by Cory Upson, Independence, MO
From the Peace Colloquy 2013 session: “Singing Through Life in Community”
Doubt doesn’t come close to what I was experiencing after I graduated from Graceland University in 2009. I was in a very weird place spiritually; I felt smug and justified in what I believed, but I didn’t have faith. There was nothing real about God. I was able to think about the logical inconsistencies that exist within some theological claims and what those inconsistencies should lead to, but there was no faith in the theology I espoused. So, I did what any unfaithful aspiring theologian would do: I went to seminary.
I carried that same smug intellectual attitude into my first year at Saint Paul School of Theology. I knew that what I believed was the right answer to God, reality, and the world. But there was a strong disconnect between the how to think and why to have faith. The things I thought and claimed about God never really had any effect on me, but I loved studying theology. I loved to challenge the way people thought about God and I loved to cause problems for them. I did this because God was not real to me. God was a thought and a position that could be argued, and I loved to play the “Devil’s Advocate”. The “deep thinking” was only leading to a shallow life.
After my first year at seminary, I went to the Philippines with the World Service Corps on a lucky break. I had no intention of going anywhere that summer and was even supposed to be a groomsman in a wedding. I was supposed to stay put in my own little predictable little world and change only when it was comfortable. But, as so often happens in life, an opportunity arose and challenged me. It was the opportunity to open myself up and become vulnerable. It was the chance to be uncomfortable. I went to the Philippines as a last minute back-up and my life was changed because of it.
All of those things that I knew about God through study and thinking weren’t confirmed or disproven while in the Philippines. What happened was that I discovered why it is important to have faith in God at all.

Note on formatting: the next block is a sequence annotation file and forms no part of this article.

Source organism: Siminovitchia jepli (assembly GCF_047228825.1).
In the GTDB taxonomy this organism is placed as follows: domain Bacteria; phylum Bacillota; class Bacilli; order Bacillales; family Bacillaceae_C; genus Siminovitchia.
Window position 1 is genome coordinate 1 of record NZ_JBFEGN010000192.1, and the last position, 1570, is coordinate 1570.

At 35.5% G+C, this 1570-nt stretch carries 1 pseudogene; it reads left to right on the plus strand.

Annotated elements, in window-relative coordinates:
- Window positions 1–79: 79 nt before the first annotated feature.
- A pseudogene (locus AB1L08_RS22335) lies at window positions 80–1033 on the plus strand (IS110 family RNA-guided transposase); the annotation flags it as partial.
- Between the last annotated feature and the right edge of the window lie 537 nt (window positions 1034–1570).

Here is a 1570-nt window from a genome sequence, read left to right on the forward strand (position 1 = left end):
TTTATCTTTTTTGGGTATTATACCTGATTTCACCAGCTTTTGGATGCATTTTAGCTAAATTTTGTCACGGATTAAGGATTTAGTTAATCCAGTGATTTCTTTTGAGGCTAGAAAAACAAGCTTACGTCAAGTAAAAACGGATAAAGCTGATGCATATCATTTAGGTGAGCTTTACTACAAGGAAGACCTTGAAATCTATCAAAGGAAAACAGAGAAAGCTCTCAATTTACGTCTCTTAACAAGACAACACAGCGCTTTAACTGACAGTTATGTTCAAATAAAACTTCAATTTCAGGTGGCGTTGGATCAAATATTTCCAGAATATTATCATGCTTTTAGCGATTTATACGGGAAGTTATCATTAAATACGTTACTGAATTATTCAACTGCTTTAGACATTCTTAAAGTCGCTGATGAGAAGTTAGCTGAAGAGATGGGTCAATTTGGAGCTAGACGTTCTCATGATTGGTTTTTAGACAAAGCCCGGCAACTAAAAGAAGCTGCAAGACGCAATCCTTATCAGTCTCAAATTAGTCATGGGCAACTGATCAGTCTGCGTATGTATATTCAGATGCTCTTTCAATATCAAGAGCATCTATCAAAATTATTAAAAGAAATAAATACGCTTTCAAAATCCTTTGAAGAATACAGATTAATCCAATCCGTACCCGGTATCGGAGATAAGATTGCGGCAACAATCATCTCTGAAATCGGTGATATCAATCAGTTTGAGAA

I was grasped by something deeper than myself. I was held up by the love of the communities I was in. People I had never met were sharing what little they had with me. These people looked out for each other, they took care of one another and they took care of me. The reason it is important to have faith in God is so that we will have a life committed to the understanding that the way things are do not have to be, because God wants us to be better. God became real because God grasped me, not the other way around. Believing doesn’t do anything. Faith sets us on edge, knowing that that next great thing that God is doing in the world is here, but not quite yet, because it is our calling to take care of one another.
Having faith is being aware of the calling that God has for the world to work towards God’s kingdom, and then moving towards it.
What I believe about God doesn’t compare to having faith in God’s kingdom and working for it. I had the opportunity to be set on edge and be uncomfortable and I took it. I was changed because God reached out and grasped me while I grasped at straws.
How Shall We Find You
How shall we find you,
God who is Holy …
How shall we see you
if not in people
knit to your nature,
focused in sight—
angels and artists,
teachers and healers,
children of light.
Words: Shirley Erena Murray, 1931–
Music: David Haas, 1957–
Words © 1996, 2008 Hope Publishing Company
Music © 1985 GIA Publications, Inc.
License number: 74431A Community of Christ Sings resource
http://www.CofChrist.org/hymnal **Due to copyright restrictions we are unable to post the entire song lyrics. Please refer to the song number listed in your Community of Christ Sings hymnal.